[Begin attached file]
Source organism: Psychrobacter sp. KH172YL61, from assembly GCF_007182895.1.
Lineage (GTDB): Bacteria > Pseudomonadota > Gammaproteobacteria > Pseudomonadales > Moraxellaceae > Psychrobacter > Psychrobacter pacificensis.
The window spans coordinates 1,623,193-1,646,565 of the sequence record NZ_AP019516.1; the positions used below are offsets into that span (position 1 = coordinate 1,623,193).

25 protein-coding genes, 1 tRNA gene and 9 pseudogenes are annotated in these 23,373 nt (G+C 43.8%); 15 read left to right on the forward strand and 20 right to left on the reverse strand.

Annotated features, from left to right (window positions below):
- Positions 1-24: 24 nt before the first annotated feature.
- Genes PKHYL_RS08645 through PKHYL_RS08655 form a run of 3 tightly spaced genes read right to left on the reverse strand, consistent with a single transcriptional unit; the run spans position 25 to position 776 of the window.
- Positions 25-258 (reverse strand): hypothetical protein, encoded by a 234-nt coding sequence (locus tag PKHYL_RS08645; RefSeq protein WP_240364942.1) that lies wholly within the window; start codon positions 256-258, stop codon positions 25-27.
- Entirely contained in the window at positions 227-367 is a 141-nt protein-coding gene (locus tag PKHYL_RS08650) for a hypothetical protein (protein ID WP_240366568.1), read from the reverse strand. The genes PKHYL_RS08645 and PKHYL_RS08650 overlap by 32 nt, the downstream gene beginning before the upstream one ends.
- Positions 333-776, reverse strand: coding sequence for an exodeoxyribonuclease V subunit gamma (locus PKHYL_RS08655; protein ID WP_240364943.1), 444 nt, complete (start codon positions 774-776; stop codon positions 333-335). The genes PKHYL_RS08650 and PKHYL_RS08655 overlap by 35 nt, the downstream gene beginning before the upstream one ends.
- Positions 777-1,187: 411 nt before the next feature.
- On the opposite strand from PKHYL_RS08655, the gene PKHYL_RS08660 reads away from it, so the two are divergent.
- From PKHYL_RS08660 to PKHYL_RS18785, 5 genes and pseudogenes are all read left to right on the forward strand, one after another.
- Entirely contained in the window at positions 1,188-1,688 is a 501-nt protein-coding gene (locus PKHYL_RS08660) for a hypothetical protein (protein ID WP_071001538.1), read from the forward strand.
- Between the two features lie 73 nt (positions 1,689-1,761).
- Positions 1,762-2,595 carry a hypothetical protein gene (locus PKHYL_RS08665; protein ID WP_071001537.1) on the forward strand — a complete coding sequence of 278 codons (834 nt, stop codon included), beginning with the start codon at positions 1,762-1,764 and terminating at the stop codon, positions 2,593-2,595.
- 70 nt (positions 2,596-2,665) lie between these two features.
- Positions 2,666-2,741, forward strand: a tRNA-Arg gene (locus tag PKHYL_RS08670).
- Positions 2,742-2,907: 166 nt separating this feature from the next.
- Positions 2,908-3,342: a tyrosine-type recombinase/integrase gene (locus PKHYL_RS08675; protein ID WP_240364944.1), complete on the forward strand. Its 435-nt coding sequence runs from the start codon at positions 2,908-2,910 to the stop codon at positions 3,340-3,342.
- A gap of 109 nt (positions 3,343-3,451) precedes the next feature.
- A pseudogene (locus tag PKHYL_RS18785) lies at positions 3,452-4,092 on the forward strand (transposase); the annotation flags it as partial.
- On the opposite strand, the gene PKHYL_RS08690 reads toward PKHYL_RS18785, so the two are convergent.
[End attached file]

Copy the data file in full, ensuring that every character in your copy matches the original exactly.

Source organism: Psychrobacter sp. KH172YL61, from assembly GCF_007182895.1.
Lineage (GTDB): Bacteria > Pseudomonadota > Gammaproteobacteria > Pseudomonadales > Moraxellaceae > Psychrobacter > Psychrobacter pacificensis.
The window spans coordinates 1,623,193-1,646,565 of the sequence record NZ_AP019516.1; the positions used below are offsets into that span (position 1 = coordinate 1,623,193).

25 protein-coding genes, 1 tRNA gene and 9 pseudogenes are annotated in these 23,373 nt (G+C 43.8%); 15 read left to right on the forward strand and 20 right to left on the reverse strand.

Annotated features, from left to right (window positions below):
- Positions 1-24: 24 nt before the first annotated feature.
- Genes PKHYL_RS08645 through PKHYL_RS08655 form a run of 3 tightly spaced genes read right to left on the reverse strand, consistent with a single transcriptional unit; the run spans position 25 to position 776 of the window.
- Positions 25-258 (reverse strand): hypothetical protein, encoded by a 234-nt coding sequence (locus tag PKHYL_RS08645; RefSeq protein WP_240364942.1) that lies wholly within the window; start codon positions 256-258, stop codon positions 25-27.
- Entirely contained in the window at positions 227-367 is a 141-nt protein-coding gene (locus tag PKHYL_RS08650) for a hypothetical protein (protein ID WP_240366568.1), read from the reverse strand. The genes PKHYL_RS08645 and PKHYL_RS08650 overlap by 32 nt, the downstream gene beginning before the upstream one ends.
- Positions 333-776, reverse strand: coding sequence for an exodeoxyribonuclease V subunit gamma (locus PKHYL_RS08655; protein ID WP_240364943.1), 444 nt, complete (start codon positions 774-776; stop codon positions 333-335). The genes PKHYL_RS08650 and PKHYL_RS08655 overlap by 35 nt, the downstream gene beginning before the upstream one ends.
- Positions 777-1,187: 411 nt before the next feature.
- On the opposite strand from PKHYL_RS08655, the gene PKHYL_RS08660 reads away from it, so the two are divergent.
- From PKHYL_RS08660 to PKHYL_RS18785, 5 genes and pseudogenes are all read left to right on the forward strand, one after another.
- Entirely contained in the window at positions 1,188-1,688 is a 501-nt protein-coding gene (locus PKHYL_RS08660) for a hypothetical protein (protein ID WP_071001538.1), read from the forward strand.
- Between the two features lie 73 nt (positions 1,689-1,761).
- Positions 1,762-2,595 carry a hypothetical protein gene (locus PKHYL_RS08665; protein ID WP_071001537.1) on the forward strand — a complete coding sequence of 278 codons (834 nt, stop codon included), beginning with the start codon at positions 1,762-1,764 and terminating at the stop codon, positions 2,593-2,595.
- 70 nt (positions 2,596-2,665) lie between these two features.
- Positions 2,666-2,741, forward strand: a tRNA-Arg gene (locus tag PKHYL_RS08670).
- Positions 2,742-2,907: 166 nt separating this feature from the next.
- Positions 2,908-3,342: a tyrosine-type recombinase/integrase gene (locus PKHYL_RS08675; protein ID WP_240364944.1), complete on the forward strand. Its 435-nt coding sequence runs from the start codon at positions 2,908-2,910 to the stop codon at positions 3,340-3,342.
- A gap of 109 nt (positions 3,343-3,451) precedes the next feature.
- A pseudogene (locus tag PKHYL_RS18785) lies at positions 3,452-4,092 on the forward strand (transposase); the annotation flags it as partial.
- On the opposite strand, the gene PKHYL_RS08690 reads toward PKHYL_RS18785, so the two are convergent.